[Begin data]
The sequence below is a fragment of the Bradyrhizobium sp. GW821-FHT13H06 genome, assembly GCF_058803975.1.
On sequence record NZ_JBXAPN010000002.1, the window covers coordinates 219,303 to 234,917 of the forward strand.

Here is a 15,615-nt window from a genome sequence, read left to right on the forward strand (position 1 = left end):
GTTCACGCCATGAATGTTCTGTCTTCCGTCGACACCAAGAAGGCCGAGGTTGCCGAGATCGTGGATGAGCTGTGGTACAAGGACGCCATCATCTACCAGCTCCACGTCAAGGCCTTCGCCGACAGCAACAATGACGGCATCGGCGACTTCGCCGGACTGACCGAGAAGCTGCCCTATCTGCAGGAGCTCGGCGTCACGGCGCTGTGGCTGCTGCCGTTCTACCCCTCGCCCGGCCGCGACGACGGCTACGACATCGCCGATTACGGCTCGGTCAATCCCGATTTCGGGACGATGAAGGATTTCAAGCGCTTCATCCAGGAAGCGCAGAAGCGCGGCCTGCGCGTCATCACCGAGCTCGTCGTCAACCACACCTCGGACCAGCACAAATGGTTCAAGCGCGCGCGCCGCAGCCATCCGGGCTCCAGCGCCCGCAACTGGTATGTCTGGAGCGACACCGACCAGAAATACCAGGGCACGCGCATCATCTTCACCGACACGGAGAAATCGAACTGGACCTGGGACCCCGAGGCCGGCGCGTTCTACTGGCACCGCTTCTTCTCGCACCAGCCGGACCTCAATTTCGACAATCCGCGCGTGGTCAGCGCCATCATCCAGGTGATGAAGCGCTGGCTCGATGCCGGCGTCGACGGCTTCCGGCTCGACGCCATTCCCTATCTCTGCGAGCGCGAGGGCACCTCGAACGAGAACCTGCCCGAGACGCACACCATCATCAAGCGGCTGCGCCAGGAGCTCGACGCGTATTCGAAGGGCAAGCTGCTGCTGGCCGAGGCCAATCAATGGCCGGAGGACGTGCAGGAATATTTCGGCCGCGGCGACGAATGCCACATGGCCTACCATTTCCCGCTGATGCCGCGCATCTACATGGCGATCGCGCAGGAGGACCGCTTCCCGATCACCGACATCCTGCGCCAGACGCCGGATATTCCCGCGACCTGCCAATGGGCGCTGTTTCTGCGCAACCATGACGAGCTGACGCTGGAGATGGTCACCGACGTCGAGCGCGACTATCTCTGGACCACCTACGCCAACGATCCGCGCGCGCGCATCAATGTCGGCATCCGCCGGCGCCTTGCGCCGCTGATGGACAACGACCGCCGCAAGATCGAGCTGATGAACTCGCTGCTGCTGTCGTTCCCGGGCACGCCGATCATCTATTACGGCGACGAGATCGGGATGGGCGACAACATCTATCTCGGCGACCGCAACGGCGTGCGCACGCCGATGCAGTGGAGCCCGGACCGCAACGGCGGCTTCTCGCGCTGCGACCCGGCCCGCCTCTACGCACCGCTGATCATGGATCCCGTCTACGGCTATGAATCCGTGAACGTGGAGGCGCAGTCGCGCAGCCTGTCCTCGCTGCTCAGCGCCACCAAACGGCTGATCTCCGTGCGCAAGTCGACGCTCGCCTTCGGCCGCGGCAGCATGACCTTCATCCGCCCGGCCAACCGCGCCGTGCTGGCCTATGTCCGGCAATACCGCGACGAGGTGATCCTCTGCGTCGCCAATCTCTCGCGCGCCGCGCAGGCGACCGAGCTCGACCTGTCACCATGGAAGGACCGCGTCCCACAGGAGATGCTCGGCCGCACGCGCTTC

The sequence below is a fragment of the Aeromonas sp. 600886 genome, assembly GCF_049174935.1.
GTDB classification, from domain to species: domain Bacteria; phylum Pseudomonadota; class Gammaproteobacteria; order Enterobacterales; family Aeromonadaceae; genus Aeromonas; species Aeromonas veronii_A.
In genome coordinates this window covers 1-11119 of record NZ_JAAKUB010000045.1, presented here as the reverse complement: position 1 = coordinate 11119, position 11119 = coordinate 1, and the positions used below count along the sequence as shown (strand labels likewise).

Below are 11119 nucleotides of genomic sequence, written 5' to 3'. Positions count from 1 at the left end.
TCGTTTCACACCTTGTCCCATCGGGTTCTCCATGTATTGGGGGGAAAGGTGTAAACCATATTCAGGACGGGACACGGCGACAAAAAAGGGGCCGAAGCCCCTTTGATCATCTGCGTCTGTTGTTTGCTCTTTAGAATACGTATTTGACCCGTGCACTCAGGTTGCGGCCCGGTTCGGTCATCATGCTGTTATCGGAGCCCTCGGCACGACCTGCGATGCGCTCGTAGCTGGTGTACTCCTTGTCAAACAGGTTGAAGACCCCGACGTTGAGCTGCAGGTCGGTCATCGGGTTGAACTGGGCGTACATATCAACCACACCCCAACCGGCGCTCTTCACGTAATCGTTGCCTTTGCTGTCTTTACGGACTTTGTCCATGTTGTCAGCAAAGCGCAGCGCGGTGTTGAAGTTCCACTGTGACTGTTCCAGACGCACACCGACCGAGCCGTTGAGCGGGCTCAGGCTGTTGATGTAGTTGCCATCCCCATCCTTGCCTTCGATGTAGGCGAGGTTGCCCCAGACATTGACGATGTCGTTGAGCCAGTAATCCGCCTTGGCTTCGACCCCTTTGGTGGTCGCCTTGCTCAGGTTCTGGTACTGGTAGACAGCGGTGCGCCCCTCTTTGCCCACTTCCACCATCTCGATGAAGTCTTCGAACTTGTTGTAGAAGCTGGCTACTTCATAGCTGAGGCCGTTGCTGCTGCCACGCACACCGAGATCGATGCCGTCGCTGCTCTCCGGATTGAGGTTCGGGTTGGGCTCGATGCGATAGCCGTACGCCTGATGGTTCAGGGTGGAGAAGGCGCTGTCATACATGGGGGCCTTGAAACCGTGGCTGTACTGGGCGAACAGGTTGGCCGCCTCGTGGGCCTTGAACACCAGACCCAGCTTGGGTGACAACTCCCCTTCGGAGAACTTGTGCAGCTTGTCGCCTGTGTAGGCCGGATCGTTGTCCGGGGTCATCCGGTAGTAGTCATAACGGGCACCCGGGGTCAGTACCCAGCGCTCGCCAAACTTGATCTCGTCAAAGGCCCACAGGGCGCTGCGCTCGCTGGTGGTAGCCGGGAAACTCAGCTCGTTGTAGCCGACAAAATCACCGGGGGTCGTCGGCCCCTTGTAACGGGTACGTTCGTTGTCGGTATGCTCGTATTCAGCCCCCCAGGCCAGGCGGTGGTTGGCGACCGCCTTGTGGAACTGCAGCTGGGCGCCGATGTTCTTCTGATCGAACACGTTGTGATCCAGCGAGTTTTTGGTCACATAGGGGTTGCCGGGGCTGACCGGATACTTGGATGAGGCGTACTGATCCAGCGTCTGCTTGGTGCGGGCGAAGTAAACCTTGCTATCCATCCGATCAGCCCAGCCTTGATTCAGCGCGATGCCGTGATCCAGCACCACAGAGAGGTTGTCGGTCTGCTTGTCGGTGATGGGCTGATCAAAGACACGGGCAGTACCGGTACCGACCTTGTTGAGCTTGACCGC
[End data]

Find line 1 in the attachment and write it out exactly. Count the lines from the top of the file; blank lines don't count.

The sequence below is a fragment of the Bradyrhizobium sp. GW821-FHT13H06 genome, assembly GCF_058803975.1.